o, ". *...". little remaining confidence : ". - in ting medium of the cou the soundness of the circula

"y. In this point of view, the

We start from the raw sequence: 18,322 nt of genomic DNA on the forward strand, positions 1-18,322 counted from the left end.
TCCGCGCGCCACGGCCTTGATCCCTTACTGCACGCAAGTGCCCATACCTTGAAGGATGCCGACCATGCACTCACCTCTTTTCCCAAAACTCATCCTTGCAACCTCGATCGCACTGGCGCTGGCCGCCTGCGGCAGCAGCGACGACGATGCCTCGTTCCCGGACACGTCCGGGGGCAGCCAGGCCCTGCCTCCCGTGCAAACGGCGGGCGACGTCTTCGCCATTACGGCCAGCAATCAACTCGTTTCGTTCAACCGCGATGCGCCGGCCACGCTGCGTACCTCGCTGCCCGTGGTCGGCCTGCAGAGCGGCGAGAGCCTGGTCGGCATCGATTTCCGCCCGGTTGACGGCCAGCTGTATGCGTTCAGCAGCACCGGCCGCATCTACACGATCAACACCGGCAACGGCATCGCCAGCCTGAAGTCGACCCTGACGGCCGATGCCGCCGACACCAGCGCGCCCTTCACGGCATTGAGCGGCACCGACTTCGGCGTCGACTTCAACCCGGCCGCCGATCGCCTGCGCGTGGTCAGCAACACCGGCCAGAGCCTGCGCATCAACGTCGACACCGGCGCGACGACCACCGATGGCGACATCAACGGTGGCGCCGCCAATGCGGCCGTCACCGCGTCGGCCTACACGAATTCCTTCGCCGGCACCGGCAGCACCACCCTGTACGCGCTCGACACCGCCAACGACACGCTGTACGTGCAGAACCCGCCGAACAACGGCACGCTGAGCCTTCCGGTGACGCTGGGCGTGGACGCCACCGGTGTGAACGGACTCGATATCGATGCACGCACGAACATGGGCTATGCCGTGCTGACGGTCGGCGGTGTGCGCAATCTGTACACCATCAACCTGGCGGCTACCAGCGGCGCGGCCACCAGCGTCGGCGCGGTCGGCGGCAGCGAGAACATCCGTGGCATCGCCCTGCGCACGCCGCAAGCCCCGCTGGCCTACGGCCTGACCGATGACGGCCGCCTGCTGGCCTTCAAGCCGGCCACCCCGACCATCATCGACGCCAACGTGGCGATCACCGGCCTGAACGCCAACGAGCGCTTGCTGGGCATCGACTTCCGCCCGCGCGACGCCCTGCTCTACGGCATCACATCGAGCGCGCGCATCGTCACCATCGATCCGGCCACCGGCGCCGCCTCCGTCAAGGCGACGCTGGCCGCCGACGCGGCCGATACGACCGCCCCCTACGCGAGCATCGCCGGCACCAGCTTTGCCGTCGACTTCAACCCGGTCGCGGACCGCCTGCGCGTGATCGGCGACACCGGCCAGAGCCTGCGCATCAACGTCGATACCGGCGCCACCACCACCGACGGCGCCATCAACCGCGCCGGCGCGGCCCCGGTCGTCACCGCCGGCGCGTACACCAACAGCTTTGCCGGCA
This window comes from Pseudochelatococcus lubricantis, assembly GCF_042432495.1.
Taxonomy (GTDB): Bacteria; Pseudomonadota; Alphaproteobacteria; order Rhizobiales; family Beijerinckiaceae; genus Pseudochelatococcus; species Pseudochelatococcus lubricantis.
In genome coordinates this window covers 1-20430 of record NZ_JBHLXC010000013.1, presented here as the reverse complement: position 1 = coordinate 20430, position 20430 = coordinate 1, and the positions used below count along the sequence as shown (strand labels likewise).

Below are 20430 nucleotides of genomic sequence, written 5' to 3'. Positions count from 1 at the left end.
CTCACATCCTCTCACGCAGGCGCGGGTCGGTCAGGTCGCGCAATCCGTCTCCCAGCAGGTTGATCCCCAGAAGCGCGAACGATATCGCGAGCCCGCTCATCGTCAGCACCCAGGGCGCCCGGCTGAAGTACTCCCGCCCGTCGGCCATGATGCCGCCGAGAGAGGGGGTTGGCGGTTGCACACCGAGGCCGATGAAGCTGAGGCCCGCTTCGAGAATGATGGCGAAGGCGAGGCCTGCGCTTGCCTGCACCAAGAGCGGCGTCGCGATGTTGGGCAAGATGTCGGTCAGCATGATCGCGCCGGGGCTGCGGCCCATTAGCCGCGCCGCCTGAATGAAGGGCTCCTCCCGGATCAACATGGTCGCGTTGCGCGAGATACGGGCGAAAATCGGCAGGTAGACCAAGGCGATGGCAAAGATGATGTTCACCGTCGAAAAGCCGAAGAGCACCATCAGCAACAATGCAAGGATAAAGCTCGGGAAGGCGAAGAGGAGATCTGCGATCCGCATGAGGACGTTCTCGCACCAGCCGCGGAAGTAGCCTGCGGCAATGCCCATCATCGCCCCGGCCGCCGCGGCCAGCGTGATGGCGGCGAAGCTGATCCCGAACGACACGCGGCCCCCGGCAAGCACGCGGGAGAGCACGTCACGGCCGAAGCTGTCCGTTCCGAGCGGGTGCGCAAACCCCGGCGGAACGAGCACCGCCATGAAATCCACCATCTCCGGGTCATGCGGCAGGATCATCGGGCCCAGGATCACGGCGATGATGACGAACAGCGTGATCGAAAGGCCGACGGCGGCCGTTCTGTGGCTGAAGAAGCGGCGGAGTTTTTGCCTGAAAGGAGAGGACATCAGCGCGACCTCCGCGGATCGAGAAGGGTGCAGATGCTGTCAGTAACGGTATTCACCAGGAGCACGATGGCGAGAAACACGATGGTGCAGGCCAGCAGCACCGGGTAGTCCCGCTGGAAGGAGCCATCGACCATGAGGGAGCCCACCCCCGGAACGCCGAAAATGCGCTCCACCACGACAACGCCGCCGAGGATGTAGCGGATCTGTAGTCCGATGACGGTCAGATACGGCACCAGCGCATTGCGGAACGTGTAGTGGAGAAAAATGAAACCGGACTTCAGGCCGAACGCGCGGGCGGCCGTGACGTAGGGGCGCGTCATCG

subject was certainly deserving of the most serious consideration; and if the object proposed by the gentleman from Pennsylvania was only such as he has avowed, he would respectfully suggest that it might well be effected without giving to the most suspicious occasion for alarm. Let the gentleman accede to his (Mr. L’s) proposed amendment to his motion, and send the memorial to the committee appointed to revise the constitution, without particular reference to the objects of these memorialists. if he will not consent to this, let him boldly assume the responsibility of the whole proposition, and offer a resolution declaring the expediency of restricting the States in the power of creating banking corporations, and be himself among the first to ask the consent of his own enlightened commonwealth to its adoption, and the sur: render of its own discretion to the dictation of federal power. If the dangers from banks and other coro; tions be such as the memorial represents, this will be laying the axe to the root of the mischief; for, by the wholesome reform of denying power to the States, there will be found the most effectual protection from * abuse. The gentleman himself might be hardly yet prepared for the application of so thorough a corrective: Mr. L. concluded by moving to amend the motion of the gentleman from Pennsylvania by striking out ho words “a select committee,” and inserting “the select committee to whom was referred that part of the Pres: dent's message which relates to a proposed amendment to the constitution of the United States, and also Pet” tions and resolutions presented at the last and present session, on the subject of amendments to the const" tion.” Mr. HARPER said his colleague had closed his remarks by saying that this was not a party measure, or intended to operate on the present parties of the county. I wish (said Mr. H.) I could believe this as far as re. spects all who are concerned in getting up this memorial and bringing it before this House. It is now, as it or '8" naily was, I have no doubt, intended to bring the character and influence of this House to bear upon this quo tion in another body, now engaged or expected to be engaged in an inquiry into the affairs of the United Sta" Bank. I shall not attempt to follow my colleague through * various ramifications and views that he has thought ProP" er to take of this subject, but shall confine myself too petition and such matters as necessarily grow out of it. This petition, which now seriously engages the delibera: tions and time of this House, is signed by twenty-eight names, not five, perhaps, of whom have the least knowledge of the operations of banking; and what do they ask? that Congress shall take into its hands and remodel the whole banking system of the United States. But, as this is not a subject which has heretofore been consider: ed to be legitimately within the province of the official duties of Congress, I should not have adverted to it but for the purpose of showing how well those petitioners are acquainted with the subject to which they have thought proper to call the attention of this House. Sir, my colleague has thought proper, in the course of his remarks, to comment on the depreciated state of the currency of the country. Without stopping to inquire how far he or the petitioners are correct in that respect, let us suppose that it is so that there has a depreciation in the currency taken place. To whom, I ask, are we indebted for that depreciation? To the present admin' istration and its supporters, among whom my colleague has been one of the most zealous. When they assumed the reins of government we had a sound if not the very ...undest currency in the world; when it was of a mix ...racter, of specie and paper combined. Well, so i., set about to mond it; and how have they done is They declared it to be their intention to give us a specie